When an employee’s resignation becomes a dismissal


Receiving a long-awaited resignation from a troublesome employee may, at first blush, look like an employer’s dream come true.

But all too quickly the dream can become a nightmare when that same employee subsequently raises a personal grievance (PG) for constructive dismissal.

A bewildered employer could be forgiven for thinking, “Surely this is not a dismissal, it was the employee who resigned and I have the resignation letter to prove it!” However, constructive dismissal claims should not be confused with unjustified dismissal claims, the latter being where the employer did dismiss the employee, but the employee claims that the dismissal was unfair.

A constructive dismissal, simply defined, is where an employee resigns but claims the conduct of the employer left them no other option. There are three main categories of constructive dismissal.

The first is the most obvious, where an employee is told to resign, or they will be facing dismissal. This might happen when the employee is facing disciplinary action and the employer decides to save everyone all a bit of time and stress by just asking the employee to resign, to avoid an inevitable dismissal.

The second is where the employee claims the employer embarked on a course of conduct with the deliberate and dominant purpose of coercing an employee to resign, such as setting unachievable goals and/or unacceptable work conditions, or claiming there are issues with the employee’s performance that are not true.

The third category is where the employer has breached the employer’s duties. The duty might be one or more of the expressed duties set out in the individual employment agreement (IEA) or an implied duty, such as acting in good faith or acting in a fair and reasonable manner.

A constructive dismissal grievance (like the majority of PGs) must be raised within 90 calendar days of the employment terminating, although the period for claiming underpayments such as wage arrears and Minimum Wage and Holiday Act payments, are claimable for six years following the act or omission coming to the employee’s attention.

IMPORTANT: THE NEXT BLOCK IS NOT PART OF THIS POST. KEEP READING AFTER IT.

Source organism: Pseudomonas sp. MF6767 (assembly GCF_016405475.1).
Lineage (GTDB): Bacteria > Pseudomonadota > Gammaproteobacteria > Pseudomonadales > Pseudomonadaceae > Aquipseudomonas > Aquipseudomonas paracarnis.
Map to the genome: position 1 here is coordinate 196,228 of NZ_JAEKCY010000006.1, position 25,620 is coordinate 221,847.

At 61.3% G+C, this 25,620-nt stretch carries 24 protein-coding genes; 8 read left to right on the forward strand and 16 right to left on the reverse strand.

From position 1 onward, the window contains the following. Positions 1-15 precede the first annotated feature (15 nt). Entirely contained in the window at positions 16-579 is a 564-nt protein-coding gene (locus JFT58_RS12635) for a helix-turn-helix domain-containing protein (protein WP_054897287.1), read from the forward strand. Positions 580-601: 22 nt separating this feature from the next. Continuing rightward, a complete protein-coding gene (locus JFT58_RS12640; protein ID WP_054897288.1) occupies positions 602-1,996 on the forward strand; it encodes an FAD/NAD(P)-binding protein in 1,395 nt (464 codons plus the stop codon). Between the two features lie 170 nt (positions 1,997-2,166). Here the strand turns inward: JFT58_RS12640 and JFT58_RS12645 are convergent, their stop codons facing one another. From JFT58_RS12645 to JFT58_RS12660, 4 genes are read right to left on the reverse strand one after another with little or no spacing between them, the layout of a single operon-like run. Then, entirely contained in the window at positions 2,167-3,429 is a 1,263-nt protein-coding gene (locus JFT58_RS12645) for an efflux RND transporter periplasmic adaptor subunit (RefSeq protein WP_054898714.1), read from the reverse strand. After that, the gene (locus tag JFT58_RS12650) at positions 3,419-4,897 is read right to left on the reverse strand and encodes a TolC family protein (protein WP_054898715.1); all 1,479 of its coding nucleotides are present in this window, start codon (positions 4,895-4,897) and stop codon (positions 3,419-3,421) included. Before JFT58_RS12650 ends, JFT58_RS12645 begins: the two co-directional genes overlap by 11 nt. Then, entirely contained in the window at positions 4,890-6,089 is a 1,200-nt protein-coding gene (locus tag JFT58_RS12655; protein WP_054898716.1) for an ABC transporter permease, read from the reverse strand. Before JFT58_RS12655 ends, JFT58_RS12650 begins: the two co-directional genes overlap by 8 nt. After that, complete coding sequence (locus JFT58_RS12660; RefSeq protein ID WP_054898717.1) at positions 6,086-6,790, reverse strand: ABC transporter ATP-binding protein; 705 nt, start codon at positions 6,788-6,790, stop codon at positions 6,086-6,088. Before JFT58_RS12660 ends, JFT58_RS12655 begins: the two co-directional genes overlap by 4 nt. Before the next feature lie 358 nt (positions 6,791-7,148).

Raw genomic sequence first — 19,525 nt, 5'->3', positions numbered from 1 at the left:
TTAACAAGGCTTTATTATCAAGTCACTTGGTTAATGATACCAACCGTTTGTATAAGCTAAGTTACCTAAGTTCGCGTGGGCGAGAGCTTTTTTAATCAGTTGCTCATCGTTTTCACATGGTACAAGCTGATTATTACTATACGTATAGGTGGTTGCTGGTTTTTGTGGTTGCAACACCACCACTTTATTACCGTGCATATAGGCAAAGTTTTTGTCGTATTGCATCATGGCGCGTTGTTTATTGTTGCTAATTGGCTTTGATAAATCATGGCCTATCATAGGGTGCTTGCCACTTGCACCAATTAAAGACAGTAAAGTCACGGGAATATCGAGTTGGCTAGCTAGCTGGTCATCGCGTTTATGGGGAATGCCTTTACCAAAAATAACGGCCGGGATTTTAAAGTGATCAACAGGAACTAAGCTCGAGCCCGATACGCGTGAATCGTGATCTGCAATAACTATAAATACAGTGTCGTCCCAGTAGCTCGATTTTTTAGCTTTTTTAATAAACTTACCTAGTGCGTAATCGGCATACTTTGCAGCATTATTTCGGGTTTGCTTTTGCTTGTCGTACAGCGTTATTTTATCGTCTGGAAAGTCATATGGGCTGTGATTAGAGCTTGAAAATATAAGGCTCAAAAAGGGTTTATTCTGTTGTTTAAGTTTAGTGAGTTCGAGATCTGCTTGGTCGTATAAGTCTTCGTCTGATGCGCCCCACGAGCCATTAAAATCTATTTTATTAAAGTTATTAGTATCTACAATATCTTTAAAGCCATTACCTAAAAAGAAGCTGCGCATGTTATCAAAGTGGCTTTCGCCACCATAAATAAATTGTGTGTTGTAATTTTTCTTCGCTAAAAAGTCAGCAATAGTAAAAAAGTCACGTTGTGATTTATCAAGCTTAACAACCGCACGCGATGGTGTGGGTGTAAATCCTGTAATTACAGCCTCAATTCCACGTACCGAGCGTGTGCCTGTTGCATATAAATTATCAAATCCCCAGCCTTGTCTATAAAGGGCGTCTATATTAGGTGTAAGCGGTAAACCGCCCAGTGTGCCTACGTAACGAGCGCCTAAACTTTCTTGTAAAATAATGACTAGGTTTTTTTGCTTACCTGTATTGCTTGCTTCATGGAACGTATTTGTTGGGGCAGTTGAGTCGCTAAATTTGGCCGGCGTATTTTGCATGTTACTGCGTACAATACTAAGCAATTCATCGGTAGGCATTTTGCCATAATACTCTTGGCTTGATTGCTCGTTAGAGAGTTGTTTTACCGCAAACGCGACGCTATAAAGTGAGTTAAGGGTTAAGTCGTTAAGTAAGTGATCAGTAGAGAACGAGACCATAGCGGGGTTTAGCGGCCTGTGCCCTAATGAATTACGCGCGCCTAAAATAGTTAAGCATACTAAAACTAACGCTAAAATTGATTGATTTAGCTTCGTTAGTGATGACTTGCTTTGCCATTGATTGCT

The onus for proving on the balance of probability (meaning what’s more likely than not) that the employee was constructively dismissed falls firmly on the employee, and the threshold for demonstrating that the employee was left with no other option but to resign is high. For that reason, it is one of the more difficult PGs for an employee to successfully pursue.

But let’s face it, if you can avoid a PG, even one with slim prospects of success, why wouldn’t you? Employment law is very much a case of an ounce of prevention being worth a pound of cure.

So here are some tips as to what an employer can do to try and avoid constructive dismissal claims.

Never offer an employee the option between resignation or dismissal, not even if you think it is “off the record” or “without prejudice” as it is likely it will be neither, and this proposal can then be used as evidence in litigation. There is also the danger that by making such a proposal you are showing predetermination of a disciplinary outcome, before the disciplinary process has been completed. That is another big no-no;

Be rigorous with your documentation. If an employee is underperforming, inform them of this in writing, at the time the issues arise, and let them know you have concerns. If the performance does not improve then the employer needs to propose a formal performance improvement plan (PIP) so the concerns are very clearly spelled out and documented, and the improvement the employer needs to see is also clearly conveyed, along with allowing a reasonable period of time for the employee to improve;

Ensure that prior to taking any actions such as changing an employee’s duties, hours or pay, that you have thoroughly checked the IEA and that you can in fact lawfully do what you are doing. IEAs are not something that the parties sign and then just gets thrown in the bottom drawer, never to be seen again. IEAs are basically workplace wedding vows between an employer and an employee, containing the agreed rules of  how the relationship will work. The IEA should be checked every time there is some unfavourable or significant action that an employer is proposing to embark on. If the IEA allows changes to hours and duties, for example, it will usually state that, but will also often prescribe the process such as ‘by mutual agreement in writing’ or ‘following consultation with the employee’.

If you fail to do that, then you have breached the IEA, which could give rise to the third category of constructive dismissal; and Do not engage in any course of conduct designed to coerce the employee to resign. You may think your secret plan is only in your head, but the cumulative actions that an employee can reasonably prove occurred could very much turn that ‘secret plan’ into a concrete blueprint in the eyes of the Employment Relations Authority.

If an employer acts as a fair and reasonable employer, and the documentation shows that, it will certainly make successfully pursuing a constructive dismissal claim even more difficult than it already is for an employee.


About Author

Erin Burke

Employment Lawyer and Director at Practica Legal Email: erin@practicalegal.co.nz phone: 027 459 3375